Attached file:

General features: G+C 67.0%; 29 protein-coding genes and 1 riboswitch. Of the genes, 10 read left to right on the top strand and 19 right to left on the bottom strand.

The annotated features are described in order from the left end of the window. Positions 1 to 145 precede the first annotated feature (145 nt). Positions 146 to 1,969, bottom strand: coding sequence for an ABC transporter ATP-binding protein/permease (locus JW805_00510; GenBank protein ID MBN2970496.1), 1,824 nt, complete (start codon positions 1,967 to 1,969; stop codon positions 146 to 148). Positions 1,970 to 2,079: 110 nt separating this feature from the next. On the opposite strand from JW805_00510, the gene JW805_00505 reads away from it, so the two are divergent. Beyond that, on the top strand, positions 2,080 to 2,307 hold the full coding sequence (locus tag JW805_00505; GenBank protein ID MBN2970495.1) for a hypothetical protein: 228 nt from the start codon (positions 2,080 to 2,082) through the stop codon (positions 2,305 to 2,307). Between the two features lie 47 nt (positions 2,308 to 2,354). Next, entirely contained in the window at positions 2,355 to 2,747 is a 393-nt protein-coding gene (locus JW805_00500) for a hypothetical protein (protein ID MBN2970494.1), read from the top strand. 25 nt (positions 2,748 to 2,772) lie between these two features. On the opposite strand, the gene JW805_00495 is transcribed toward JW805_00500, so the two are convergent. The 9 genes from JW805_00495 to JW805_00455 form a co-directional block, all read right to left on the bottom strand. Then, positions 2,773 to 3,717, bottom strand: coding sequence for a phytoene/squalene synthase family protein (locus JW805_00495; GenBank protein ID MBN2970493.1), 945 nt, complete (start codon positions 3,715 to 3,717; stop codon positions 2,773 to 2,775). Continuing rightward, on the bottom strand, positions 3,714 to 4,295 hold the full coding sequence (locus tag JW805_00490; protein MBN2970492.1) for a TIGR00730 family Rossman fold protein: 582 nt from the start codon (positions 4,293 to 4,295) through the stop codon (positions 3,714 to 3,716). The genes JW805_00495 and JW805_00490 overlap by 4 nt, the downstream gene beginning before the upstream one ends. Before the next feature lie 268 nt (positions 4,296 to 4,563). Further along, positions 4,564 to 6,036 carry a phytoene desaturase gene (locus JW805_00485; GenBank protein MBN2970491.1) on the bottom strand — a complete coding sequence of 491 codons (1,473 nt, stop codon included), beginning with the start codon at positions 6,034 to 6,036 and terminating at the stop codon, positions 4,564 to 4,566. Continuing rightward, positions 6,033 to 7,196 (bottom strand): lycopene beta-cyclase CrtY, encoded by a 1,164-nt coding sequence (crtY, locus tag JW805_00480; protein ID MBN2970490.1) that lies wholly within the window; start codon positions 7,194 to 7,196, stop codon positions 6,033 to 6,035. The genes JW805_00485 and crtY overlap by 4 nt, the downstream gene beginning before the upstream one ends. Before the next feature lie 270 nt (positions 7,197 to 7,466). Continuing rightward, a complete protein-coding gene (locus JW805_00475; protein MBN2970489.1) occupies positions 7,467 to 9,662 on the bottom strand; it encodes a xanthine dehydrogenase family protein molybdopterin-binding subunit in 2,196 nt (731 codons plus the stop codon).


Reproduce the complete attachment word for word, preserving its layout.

General features: G+C 67.0%; 29 protein-coding genes and 1 riboswitch. Of the genes, 10 read left to right on the top strand and 19 right to left on the bottom strand.

The annotated features are described in order from the left end of the window. Positions 1 to 145 precede the first annotated feature (145 nt). Positions 146 to 1,969, bottom strand: coding sequence for an ABC transporter ATP-binding protein/permease (locus JW805_00510; GenBank protein ID MBN2970496.1), 1,824 nt, complete (start codon positions 1,967 to 1,969; stop codon positions 146 to 148). Positions 1,970 to 2,079: 110 nt separating this feature from the next. On the opposite strand from JW805_00510, the gene JW805_00505 reads away from it, so the two are divergent. Beyond that, on the top strand, positions 2,080 to 2,307 hold the full coding sequence (locus tag JW805_00505; GenBank protein ID MBN2970495.1) for a hypothetical protein: 228 nt from the start codon (positions 2,080 to 2,082) through the stop codon (positions 2,305 to 2,307). Between the two features lie 47 nt (positions 2,308 to 2,354). Next, entirely contained in the window at positions 2,355 to 2,747 is a 393-nt protein-coding gene (locus JW805_00500) for a hypothetical protein (protein ID MBN2970494.1), read from the top strand. 25 nt (positions 2,748 to 2,772) lie between these two features. On the opposite strand, the gene JW805_00495 is transcribed toward JW805_00500, so the two are convergent. The 9 genes from JW805_00495 to JW805_00455 form a co-directional block, all read right to left on the bottom strand. Then, positions 2,773 to 3,717, bottom strand: coding sequence for a phytoene/squalene synthase family protein (locus JW805_00495; GenBank protein ID MBN2970493.1), 945 nt, complete (start codon positions 3,715 to 3,717; stop codon positions 2,773 to 2,775). Continuing rightward, on the bottom strand, positions 3,714 to 4,295 hold the full coding sequence (locus tag JW805_00490; protein MBN2970492.1) for a TIGR00730 family Rossman fold protein: 582 nt from the start codon (positions 4,293 to 4,295) through the stop codon (positions 3,714 to 3,716). The genes JW805_00495 and JW805_00490 overlap by 4 nt, the downstream gene beginning before the upstream one ends. Before the next feature lie 268 nt (positions 4,296 to 4,563). Further along, positions 4,564 to 6,036 carry a phytoene desaturase gene (locus JW805_00485; GenBank protein MBN2970491.1) on the bottom strand — a complete coding sequence of 491 codons (1,473 nt, stop codon included), beginning with the start codon at positions 6,034 to 6,036 and terminating at the stop codon, positions 4,564 to 4,566. Continuing rightward, positions 6,033 to 7,196 (bottom strand): lycopene beta-cyclase CrtY, encoded by a 1,164-nt coding sequence (crtY, locus tag JW805_00480; protein ID MBN2970490.1) that lies wholly within the window; start codon positions 7,194 to 7,196, stop codon positions 6,033 to 6,035. The genes JW805_00485 and crtY overlap by 4 nt, the downstream gene beginning before the upstream one ends. Before the next feature lie 270 nt (positions 7,197 to 7,466). Continuing rightward, a complete protein-coding gene (locus JW805_00475; protein MBN2970489.1) occupies positions 7,467 to 9,662 on the bottom strand; it encodes a xanthine dehydrogenase family protein molybdopterin-binding subunit in 2,196 nt (731 codons plus the stop codon).